Slavery in the Bible

For ease of referencing, here are the Bible verses relevant to its support of slavery.

The Old Testament
The Old Testament explicitly condones slavery -- providing instructions for acquisition, treatment and punishment of Hebrew and non-Hebrew slaves.

Exodus has Yahweh speaking to Moses directly, stating "Now these are the ordinances which you are to set before them" in Exodus 21:1 before a string of instructions including those pertaining to slavery.

Exodus 21:2-11
If you buy a Hebrew slave, he shall serve for six years; but on the seventh he shall go out as a free man without payment. If he comes alone, he shall go out alone; if he is the husband of a wife, then his wife shall go out with him. If his master gives him a wife, and she bears him sons or daughters, the wife and her children shall belong to her master, and he shall go out alone. But if the slave plainly says, ‘I love my master, my wife and my children; I will not go out as a free man,’ then his master shall bring him to God, then he shall bring him to the door or the doorpost. And his master shall pierce his ear with an awl; and he shall serve him permanently.

If a man sells his daughter as a female slave, she is not to go free as the male slaves do. If she is displeasing in the eyes of her master who designated her for himself, then he shall let her be redeemed. He does not have authority to sell her to a foreign people because of his unfairness to her. If he designates her for his son, he shall deal with her according to the custom of daughters. If he takes to himself another woman, he may not reduce her food, her clothing, or her conjugal rights. If he will not do these three things for her, then she shall go out for nothing, without payment of money.

That's a divine legal loophole for permanent slavery of your fellow Hebrew -- Marry your slave to another slave, blackmail him into permanent slavery if he wishes to stay with his spouse and children.

Exodus 21:20-21
If a man strikes his male or female slave with a rod and he dies at his hand, he shall be punished. If, however, he survives a day or two, no vengeance shall be taken; for he is his property.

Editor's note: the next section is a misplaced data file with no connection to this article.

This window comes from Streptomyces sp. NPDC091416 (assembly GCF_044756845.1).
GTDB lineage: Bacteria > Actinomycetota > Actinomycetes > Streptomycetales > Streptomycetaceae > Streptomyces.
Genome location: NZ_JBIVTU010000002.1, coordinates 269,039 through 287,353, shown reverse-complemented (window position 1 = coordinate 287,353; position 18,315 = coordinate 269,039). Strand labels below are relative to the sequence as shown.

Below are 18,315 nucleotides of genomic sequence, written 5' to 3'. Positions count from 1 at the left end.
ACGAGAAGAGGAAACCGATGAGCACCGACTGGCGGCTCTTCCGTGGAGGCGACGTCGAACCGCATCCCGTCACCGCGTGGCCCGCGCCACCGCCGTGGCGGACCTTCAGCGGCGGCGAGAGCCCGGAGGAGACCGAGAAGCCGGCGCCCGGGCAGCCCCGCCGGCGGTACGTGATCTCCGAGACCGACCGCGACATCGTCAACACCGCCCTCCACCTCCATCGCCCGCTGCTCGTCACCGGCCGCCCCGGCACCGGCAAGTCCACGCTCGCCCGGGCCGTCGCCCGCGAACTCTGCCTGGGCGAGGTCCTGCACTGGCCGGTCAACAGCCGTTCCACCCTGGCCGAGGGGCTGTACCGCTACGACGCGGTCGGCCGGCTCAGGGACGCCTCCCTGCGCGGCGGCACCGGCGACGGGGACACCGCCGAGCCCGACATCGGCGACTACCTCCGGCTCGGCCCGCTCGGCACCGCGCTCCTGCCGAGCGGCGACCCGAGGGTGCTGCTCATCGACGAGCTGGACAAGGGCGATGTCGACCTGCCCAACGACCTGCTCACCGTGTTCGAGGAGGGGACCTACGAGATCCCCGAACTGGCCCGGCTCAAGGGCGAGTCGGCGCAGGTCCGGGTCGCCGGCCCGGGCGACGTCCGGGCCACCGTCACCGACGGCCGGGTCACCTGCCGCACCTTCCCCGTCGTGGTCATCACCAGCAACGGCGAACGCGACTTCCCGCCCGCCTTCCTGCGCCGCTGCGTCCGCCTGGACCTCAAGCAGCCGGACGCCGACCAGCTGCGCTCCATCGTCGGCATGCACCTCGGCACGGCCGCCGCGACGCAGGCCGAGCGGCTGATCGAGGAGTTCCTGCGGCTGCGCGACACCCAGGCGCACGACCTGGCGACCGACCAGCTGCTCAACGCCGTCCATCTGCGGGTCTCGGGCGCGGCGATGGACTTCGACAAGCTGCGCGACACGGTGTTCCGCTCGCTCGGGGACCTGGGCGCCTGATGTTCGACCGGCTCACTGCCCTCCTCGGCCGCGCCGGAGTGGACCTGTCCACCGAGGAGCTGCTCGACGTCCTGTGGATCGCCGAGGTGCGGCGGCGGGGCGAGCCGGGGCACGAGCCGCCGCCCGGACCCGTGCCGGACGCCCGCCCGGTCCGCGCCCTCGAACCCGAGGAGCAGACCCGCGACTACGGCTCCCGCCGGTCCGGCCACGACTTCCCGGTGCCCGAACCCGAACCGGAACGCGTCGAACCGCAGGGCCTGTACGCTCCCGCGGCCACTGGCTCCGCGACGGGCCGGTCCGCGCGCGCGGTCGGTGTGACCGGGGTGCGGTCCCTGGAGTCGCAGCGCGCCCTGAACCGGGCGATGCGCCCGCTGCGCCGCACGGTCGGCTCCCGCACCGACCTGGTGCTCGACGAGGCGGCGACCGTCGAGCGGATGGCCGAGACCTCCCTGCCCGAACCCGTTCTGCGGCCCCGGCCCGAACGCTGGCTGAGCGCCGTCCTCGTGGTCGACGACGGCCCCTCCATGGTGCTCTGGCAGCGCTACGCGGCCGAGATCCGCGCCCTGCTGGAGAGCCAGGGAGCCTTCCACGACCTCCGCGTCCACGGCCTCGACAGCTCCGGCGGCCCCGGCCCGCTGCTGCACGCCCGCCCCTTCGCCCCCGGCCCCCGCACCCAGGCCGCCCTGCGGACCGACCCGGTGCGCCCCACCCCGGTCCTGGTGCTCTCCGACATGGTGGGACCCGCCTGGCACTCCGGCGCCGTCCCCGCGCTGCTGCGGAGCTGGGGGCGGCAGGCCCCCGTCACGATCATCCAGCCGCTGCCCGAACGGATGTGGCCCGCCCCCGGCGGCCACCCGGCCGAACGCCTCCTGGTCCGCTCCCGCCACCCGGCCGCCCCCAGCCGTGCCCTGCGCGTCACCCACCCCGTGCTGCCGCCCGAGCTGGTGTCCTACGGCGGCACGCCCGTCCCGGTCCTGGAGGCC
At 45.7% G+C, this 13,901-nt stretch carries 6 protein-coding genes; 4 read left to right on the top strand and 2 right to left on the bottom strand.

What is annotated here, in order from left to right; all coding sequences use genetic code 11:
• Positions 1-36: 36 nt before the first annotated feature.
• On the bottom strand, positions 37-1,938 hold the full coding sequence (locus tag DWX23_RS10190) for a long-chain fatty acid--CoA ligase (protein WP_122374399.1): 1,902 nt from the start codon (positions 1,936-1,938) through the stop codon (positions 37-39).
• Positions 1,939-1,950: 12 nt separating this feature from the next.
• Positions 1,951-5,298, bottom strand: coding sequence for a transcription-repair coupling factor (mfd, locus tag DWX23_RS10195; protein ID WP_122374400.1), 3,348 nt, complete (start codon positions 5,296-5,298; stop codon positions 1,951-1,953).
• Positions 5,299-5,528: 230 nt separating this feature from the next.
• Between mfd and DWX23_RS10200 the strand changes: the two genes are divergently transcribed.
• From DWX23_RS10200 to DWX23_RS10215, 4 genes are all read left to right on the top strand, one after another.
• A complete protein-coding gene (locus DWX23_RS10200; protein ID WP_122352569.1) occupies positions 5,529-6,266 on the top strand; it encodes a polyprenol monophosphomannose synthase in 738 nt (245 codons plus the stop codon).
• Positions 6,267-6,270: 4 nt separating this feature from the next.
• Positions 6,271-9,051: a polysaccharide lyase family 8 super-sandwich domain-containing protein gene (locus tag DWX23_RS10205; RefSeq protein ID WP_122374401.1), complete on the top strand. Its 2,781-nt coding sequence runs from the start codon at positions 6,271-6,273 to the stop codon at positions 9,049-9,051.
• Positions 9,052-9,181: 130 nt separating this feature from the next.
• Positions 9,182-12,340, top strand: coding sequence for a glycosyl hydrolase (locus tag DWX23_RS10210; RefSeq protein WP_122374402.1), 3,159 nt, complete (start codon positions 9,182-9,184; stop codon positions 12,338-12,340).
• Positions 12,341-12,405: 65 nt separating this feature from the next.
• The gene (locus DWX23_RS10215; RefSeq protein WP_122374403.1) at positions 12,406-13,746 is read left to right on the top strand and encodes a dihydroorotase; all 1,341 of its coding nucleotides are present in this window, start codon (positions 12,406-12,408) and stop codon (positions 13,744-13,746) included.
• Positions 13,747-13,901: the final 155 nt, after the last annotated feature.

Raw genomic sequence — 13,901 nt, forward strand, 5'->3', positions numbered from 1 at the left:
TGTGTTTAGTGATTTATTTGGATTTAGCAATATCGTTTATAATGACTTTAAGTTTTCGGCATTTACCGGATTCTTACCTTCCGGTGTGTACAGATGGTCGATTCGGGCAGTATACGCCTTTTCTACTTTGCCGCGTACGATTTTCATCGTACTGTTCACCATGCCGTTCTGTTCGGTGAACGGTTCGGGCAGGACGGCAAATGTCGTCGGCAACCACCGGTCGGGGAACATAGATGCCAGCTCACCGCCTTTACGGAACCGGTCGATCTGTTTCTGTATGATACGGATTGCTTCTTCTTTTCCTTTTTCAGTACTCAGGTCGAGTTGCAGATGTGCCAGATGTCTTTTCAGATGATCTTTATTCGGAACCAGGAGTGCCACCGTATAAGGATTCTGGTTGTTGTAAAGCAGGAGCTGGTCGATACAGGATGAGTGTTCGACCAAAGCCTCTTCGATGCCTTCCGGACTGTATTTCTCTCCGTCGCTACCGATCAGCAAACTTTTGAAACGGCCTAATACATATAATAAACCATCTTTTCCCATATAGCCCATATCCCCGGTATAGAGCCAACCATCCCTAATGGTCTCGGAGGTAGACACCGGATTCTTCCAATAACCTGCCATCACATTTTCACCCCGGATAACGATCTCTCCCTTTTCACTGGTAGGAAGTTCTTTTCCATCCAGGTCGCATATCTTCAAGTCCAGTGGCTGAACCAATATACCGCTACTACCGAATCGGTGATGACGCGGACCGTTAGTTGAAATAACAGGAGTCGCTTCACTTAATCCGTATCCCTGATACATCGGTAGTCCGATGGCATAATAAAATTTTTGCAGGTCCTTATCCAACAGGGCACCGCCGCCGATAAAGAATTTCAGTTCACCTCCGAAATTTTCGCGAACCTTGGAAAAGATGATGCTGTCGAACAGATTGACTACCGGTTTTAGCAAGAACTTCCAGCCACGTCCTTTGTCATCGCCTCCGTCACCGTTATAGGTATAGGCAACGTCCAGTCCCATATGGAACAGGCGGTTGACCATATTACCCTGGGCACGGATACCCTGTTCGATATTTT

Causing your slave to die after 1-2 days is criminal. But after 2-3 days is just dandy because he's just property anways.

Exodus 21:26-27
If a man strikes the eye of his male or female slave, and destroys it, he shall let him go free on account of his eye. And if he knocks out a tooth of his male or female slave, he shall let him go free on account of his tooth.

Beat your slave but don't cause permanent harm or you lose him/her.

Leviticus 19:20-22
Now if a man lies carnally with a woman who is a slave acquired for another man, but who has in no way been redeemed nor given her freedom, there shall be punishment; they shall not, however, be put to death, because she was not free. He shall bring his guilt offering to the LORD to the doorway of the tent of meeting, a ram for a guilt offering. The priest shall also make atonement for him with the ram of the guilt offering before the LORD for his sin which he has committed, and the sin which he has committed will be forgiven him.

If you fuck your slave, she has to be punished if she is betrothed to another man. You? Just go sacrifice a ram and you're scot-free.

Leviticus 25:44-46
As for your male and female slaves whom you may have—you may acquire male and female slaves from the pagan nations that are around you. Then, too, it is out of the sons of the sojourners who live as aliens among you that you may gain acquisition, and out of their families who are with you, whom they will have produced in your land; they also may become your possession. You may even bequeath them to your sons after you, to receive as a possession; you can use them as permanent slaves. But in respect to your countrymen, the sons of Israel, you shall not rule with severity over one another. 

Hebrews for permanent slavery? No. Everyone else is game.

The New Testament
The New Testament is less explicit about slavery laws than the Old Testament. It recognizes that slavery exists but does not criticize it. Instead, it frequently compares slaves and masters to the relationship between believers and God, implying that it was acceptable.

Ephesians 6:5-9
Slaves, be obedient to those who are your masters according to the flesh, with fear and trembling, in the sincerity of your heart, as to Christ; not by way of eyeservice, as men-pleasers, but as slaves of Christ, doing the will of God from the heart. With good will render service, as to the Lord, and not to men, knowing that whatever good thing each one does, this he will receive back from the Lord, whether slave or free.

And masters, do the same things to them, and give up threatening, knowing that both their Master and yours is in heaven, and there is no partiality with Him.